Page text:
22. Lee KD, Lee SB, Lim JK, Kang YM, Kim IB, Moon HJ, et al. Providing essential clinical care for non-COVID-19 patients in a Seoul metropolitan acute care hospital amidst ongoing treatment of COVID-19 patients. J Hosp Infect 2020;106:673–7.
23. China National Health Commission. Chinese clinical guidance for COVID-19 pneumonia diagnosis and treatment (7th edition) [Internet] Beijing: Chinese Society of Cardiology; 2020. [cited 2021 Jul 24]. Available from: .
24. Lui DTW, Lee CH, Chow WS, Lee ACH, Tam AR, Fong CHY, et al. Role of non-thyroidal illness syndrome in predicting adverse outcomes in COVID-19 patients predominantly of mild-to-moderate severity. Clin Endocrinol (Oxf) 2021. Apr. 4. [Epub]. .
25. Docter R, van Toor H, Krenning EP, de Jong M, Hennemann G. Free thyroxine assessed with three assays in sera of patients with nonthyroidal illness and of subjects with abnormal concentrations of thyroxine-binding proteins. Clin Chem 1993;39:1668–74.
26. Peeters RP, Wouters PJ, Kaptein E, van Toor H, Visser TJ, Van den Berghe G. Reduced activation and increased inactivation of thyroid hormone in tissues of critically ill patients. J Clin Endocrinol Metab 2003;88:3202–11.
27. Monig H, Arendt T, Meyer M, Kloehn S, Bewig B. Activation of the hypothalamo-pituitary-adrenal axis in response to septic or non-septic diseases: implications for the euthyroid sick syndrome. Intensive Care Med 1999;25:1402–6.
28. Wajner SM, Goemann IM, Bueno AL, Larsen PR, Maia AL. IL-6 promotes nonthyroidal illness syndrome by blocking thyroxine activation while promoting thyroid hormone inactivation in human cells. J Clin Invest 2011;121:1834–45.
29. McGonagle D, Sharif K, O’Regan A, Bridgewood C. The role of cytokines including interleukin-6 in COVID-19 induced pneumonia and macrophage activation syndrome-like disease. Autoimmun Rev 2020;19:102537.
30. Ye Q, Wang B, Mao J. The pathogenesis and treatment of the ‘cytokine storm’ in COVID-19. J Infect 2020;80:607–13.
31. Tan T, Khoo B, Mills EG, Phylactou M, Patel B, Eng PC, et al. Association between high serum total cortisol concentrations and mortality from COVID-19. Lancet Diabetes Endocrinol 2020;8:659–60.
32. Torpy DJ, Tsigos C, Lotsikas AJ, Defensor R, Chrousos GP, Papanicolaou DA. Acute and delayed effects of a single-dose injection of interleukin-6 on thyroid function in healthy humans. Metabolism 1998;47:1289–93.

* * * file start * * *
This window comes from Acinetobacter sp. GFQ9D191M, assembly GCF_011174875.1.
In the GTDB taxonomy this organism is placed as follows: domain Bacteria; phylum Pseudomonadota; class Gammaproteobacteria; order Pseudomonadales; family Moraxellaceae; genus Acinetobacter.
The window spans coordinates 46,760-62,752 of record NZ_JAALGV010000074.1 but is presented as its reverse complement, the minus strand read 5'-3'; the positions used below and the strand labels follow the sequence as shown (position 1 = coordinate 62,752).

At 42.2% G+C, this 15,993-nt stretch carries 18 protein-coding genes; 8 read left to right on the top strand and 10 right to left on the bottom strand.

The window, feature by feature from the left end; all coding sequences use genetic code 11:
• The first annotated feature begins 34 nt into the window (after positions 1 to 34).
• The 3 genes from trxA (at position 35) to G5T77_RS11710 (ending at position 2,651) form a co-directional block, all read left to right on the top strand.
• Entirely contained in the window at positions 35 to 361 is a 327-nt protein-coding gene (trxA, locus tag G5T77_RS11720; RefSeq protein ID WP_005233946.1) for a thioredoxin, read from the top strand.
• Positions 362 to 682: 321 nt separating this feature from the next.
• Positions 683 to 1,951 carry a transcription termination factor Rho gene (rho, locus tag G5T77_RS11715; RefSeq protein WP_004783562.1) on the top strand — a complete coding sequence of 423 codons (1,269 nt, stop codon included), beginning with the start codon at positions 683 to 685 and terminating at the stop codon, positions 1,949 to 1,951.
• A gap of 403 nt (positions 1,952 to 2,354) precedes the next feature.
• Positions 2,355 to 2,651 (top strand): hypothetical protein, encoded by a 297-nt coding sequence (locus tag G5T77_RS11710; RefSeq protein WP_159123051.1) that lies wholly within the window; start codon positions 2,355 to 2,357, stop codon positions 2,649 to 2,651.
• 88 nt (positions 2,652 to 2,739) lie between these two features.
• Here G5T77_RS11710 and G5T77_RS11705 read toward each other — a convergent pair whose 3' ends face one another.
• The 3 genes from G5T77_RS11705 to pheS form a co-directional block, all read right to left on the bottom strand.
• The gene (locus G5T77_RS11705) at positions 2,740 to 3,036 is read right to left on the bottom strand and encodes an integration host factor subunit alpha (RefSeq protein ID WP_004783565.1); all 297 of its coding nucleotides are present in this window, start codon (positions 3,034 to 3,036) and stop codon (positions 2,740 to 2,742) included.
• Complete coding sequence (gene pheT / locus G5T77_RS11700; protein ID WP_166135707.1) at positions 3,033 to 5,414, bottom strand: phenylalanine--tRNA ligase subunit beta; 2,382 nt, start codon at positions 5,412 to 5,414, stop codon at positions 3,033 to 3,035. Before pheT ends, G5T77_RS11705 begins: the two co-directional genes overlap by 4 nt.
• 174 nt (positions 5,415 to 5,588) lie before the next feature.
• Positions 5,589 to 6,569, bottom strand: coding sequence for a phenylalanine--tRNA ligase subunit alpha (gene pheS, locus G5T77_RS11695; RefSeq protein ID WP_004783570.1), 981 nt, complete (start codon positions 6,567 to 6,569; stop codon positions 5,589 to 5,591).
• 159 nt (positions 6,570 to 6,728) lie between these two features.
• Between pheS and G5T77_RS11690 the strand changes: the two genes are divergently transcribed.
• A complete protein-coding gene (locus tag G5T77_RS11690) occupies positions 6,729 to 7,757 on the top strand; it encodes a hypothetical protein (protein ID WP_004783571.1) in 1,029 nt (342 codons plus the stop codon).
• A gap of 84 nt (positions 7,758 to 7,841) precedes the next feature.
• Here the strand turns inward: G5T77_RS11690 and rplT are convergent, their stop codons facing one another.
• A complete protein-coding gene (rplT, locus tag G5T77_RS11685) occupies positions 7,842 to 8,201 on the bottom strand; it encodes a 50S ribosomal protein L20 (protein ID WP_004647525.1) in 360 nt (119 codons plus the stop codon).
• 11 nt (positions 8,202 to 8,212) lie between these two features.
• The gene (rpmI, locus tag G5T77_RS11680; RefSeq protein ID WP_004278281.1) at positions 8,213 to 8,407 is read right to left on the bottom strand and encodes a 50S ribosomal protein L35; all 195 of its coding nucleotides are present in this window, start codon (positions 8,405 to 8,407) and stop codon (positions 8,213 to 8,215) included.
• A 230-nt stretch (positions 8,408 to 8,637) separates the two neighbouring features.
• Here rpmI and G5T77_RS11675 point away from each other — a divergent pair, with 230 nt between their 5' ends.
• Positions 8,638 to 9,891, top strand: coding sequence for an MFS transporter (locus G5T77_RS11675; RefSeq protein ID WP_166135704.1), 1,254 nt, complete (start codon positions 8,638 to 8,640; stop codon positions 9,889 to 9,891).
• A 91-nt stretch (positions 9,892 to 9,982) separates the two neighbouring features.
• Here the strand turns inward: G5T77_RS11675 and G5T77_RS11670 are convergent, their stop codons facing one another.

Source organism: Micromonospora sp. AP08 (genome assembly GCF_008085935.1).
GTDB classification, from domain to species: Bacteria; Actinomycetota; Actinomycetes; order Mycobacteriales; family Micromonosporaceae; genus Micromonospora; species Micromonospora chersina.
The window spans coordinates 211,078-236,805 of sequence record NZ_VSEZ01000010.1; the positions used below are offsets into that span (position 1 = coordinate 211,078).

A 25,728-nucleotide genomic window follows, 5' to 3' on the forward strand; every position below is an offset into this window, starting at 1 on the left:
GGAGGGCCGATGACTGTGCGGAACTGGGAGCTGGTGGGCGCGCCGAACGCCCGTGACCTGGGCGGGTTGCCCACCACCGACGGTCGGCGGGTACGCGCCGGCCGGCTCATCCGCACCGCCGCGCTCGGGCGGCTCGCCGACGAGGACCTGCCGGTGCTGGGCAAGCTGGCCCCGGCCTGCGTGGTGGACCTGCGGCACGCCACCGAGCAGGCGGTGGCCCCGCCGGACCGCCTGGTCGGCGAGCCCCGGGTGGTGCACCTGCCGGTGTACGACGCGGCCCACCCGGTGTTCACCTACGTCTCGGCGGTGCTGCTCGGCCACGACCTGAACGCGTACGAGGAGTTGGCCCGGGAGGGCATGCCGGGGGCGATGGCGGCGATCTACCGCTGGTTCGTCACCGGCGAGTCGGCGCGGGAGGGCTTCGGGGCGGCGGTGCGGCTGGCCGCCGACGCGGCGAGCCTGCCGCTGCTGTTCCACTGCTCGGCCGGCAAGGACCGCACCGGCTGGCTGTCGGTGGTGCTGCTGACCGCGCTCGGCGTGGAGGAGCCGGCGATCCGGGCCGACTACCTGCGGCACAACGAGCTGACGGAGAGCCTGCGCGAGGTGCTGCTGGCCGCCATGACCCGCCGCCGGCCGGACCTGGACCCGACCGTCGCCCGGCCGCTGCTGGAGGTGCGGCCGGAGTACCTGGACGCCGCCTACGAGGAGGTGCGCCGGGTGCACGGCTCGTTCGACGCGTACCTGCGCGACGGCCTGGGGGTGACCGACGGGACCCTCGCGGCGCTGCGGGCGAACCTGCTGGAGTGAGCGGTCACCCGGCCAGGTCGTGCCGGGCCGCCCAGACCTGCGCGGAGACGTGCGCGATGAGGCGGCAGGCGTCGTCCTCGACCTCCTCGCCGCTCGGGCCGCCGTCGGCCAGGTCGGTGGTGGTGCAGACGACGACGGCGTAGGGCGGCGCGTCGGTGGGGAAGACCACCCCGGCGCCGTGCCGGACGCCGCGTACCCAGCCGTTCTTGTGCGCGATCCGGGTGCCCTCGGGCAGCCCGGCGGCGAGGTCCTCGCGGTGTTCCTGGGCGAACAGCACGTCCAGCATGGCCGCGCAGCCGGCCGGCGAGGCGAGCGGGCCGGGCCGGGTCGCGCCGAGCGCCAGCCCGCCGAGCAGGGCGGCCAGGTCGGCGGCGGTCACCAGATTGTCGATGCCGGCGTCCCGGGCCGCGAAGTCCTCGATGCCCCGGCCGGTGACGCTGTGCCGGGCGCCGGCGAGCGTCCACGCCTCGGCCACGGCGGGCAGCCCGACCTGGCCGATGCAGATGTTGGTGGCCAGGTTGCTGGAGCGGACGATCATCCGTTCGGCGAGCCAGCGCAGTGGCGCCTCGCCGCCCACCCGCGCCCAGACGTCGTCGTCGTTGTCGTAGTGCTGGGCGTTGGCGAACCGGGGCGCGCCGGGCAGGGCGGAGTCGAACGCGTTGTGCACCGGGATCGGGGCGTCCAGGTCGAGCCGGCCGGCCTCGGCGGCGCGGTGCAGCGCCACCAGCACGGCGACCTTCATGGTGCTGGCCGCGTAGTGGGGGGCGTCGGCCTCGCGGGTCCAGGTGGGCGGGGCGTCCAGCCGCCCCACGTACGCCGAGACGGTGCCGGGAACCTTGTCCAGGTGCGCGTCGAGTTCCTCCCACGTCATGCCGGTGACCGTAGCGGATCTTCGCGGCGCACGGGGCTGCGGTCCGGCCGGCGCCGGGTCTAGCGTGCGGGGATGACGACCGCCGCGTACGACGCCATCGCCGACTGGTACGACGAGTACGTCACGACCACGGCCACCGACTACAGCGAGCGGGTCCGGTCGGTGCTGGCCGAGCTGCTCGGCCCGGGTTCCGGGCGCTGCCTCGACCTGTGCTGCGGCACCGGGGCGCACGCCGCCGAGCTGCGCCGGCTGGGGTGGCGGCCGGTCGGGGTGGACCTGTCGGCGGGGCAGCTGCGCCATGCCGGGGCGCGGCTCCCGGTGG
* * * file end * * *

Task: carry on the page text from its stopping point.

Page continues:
33. Wei L, Sun S, Zhang J, Zhu H, Xu Y, Ma Q, et al. Endocrine cells of the adenohypophysis in severe acute respiratory syndrome (SARS). Biochem Cell Biol 2010;88:723–30.
34. Smilowitz NR, Kunichoff D, Garshick M, Shah B, Pillinger M, Hochman JS, et al. C-reactive protein and clinical outcomes in patients with COVID-19. Eur Heart J 2021;42:2270–9.
35. Li X, Xu S, Yu M, Wang K, Tao Y, Zhou Y, et al. Risk factors for severity and mortality in adult COVID-19 inpatients in Wuhan. J Allergy Clin Immunol 2020;146:110–8.
36. Wang Z. Identification of risk factors for in-hospital death of COVID-19 pneumonia-lessions from the early outbreak. BMC Infect Dis 2021;21:113.
37. Chang MC, Hwang JM, Jeon JH, Kwak SG, Park D, Moon JS. Fasting plasma glucose level independently predicts the mortality of patients with coronavirus disease 2019 infection: a multicenter, retrospective cohort study. Endocrinol Metab (Seoul) 2020;35:595–601.

Article information Continued

Fig. 1

Scatterplots of thyroid hormones and C-reactive protein (CRP) or white blood cell (WBC). The Pearson correlation coefficient is shown at the top with its associated P value. The regression line (solid line) and 95% confidence interval (dotted line) are plotted. (A) Correlation between triiodothyronine (T3) and CRP. (B) Correlation between thyroid stimulating hormone (TSH) and CRP. (C) Correlation between T3 and WBC count. (D) Correlation between TSH and WBC count.

Fig. 2

Kaplan-Meier curves for in-hospital mortality according to triiodothyronine (T3) tertiles.

Table 1

Clinical Characteristics of 119 Patients with COVID-19

Characteristic Total (n=119) Survivors (n=85) Non-survivors (n=34) P value
Age, yr 64.3±16.8 59.7±17.0 75.7±9.6 <0.001

Sex, male 62 (52.1) 43 (50.6) 19 (55.9) 0.601

 Diabetes 36 (30.3) 21 (24.7) 15 (44.1 ) 0.037
 HTN 62 (52.1) 37 (43.5) 25 (73.5) 0.003
 Ischemic heart disease 11 (9.2) 7 (8.2) 4 (11.8) 0.548
 COPD/asthma 10 (8.4) 6 (7.1) 4 (11.8) 0.403